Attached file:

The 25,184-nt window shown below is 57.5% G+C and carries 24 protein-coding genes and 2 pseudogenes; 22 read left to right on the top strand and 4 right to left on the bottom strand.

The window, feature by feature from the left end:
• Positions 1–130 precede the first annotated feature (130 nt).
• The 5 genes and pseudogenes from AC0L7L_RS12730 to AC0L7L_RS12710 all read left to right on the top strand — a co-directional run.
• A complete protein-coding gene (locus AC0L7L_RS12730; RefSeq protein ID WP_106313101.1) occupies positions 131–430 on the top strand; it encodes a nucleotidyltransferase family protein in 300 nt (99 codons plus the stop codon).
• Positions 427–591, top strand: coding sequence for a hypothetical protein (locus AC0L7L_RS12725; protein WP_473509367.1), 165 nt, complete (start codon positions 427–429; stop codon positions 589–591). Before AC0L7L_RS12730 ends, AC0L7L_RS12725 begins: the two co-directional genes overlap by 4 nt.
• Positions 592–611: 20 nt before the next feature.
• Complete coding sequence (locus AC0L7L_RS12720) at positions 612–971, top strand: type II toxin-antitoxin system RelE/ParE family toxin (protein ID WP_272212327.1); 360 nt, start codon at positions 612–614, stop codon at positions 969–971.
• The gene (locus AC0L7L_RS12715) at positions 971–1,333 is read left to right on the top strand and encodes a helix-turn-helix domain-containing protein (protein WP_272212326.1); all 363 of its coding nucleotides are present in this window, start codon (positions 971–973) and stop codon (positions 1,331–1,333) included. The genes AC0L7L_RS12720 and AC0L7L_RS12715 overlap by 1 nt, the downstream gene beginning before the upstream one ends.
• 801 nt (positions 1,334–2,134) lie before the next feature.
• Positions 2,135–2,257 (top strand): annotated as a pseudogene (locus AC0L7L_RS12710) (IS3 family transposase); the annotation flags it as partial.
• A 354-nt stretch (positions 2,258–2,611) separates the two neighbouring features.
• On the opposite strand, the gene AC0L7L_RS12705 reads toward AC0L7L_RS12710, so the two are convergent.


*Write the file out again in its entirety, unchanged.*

The 25,184-nt window shown below is 57.5% G+C and carries 24 protein-coding genes and 2 pseudogenes; 22 read left to right on the top strand and 4 right to left on the bottom strand.

The window, feature by feature from the left end:
• Positions 1–130 precede the first annotated feature (130 nt).
• The 5 genes and pseudogenes from AC0L7L_RS12730 to AC0L7L_RS12710 all read left to right on the top strand — a co-directional run.
• A complete protein-coding gene (locus AC0L7L_RS12730; RefSeq protein ID WP_106313101.1) occupies positions 131–430 on the top strand; it encodes a nucleotidyltransferase family protein in 300 nt (99 codons plus the stop codon).
• Positions 427–591, top strand: coding sequence for a hypothetical protein (locus AC0L7L_RS12725; protein WP_473509367.1), 165 nt, complete (start codon positions 427–429; stop codon positions 589–591). Before AC0L7L_RS12730 ends, AC0L7L_RS12725 begins: the two co-directional genes overlap by 4 nt.
• Positions 592–611: 20 nt before the next feature.
• Complete coding sequence (locus AC0L7L_RS12720) at positions 612–971, top strand: type II toxin-antitoxin system RelE/ParE family toxin (protein ID WP_272212327.1); 360 nt, start codon at positions 612–614, stop codon at positions 969–971.
• The gene (locus AC0L7L_RS12715) at positions 971–1,333 is read left to right on the top strand and encodes a helix-turn-helix domain-containing protein (protein WP_272212326.1); all 363 of its coding nucleotides are present in this window, start codon (positions 971–973) and stop codon (positions 1,331–1,333) included. The genes AC0L7L_RS12720 and AC0L7L_RS12715 overlap by 1 nt, the downstream gene beginning before the upstream one ends.
• 801 nt (positions 1,334–2,134) lie before the next feature.
• Positions 2,135–2,257 (top strand): annotated as a pseudogene (locus AC0L7L_RS12710) (IS3 family transposase); the annotation flags it as partial.
• A 354-nt stretch (positions 2,258–2,611) separates the two neighbouring features.
• On the opposite strand, the gene AC0L7L_RS12705 reads toward AC0L7L_RS12710, so the two are convergent.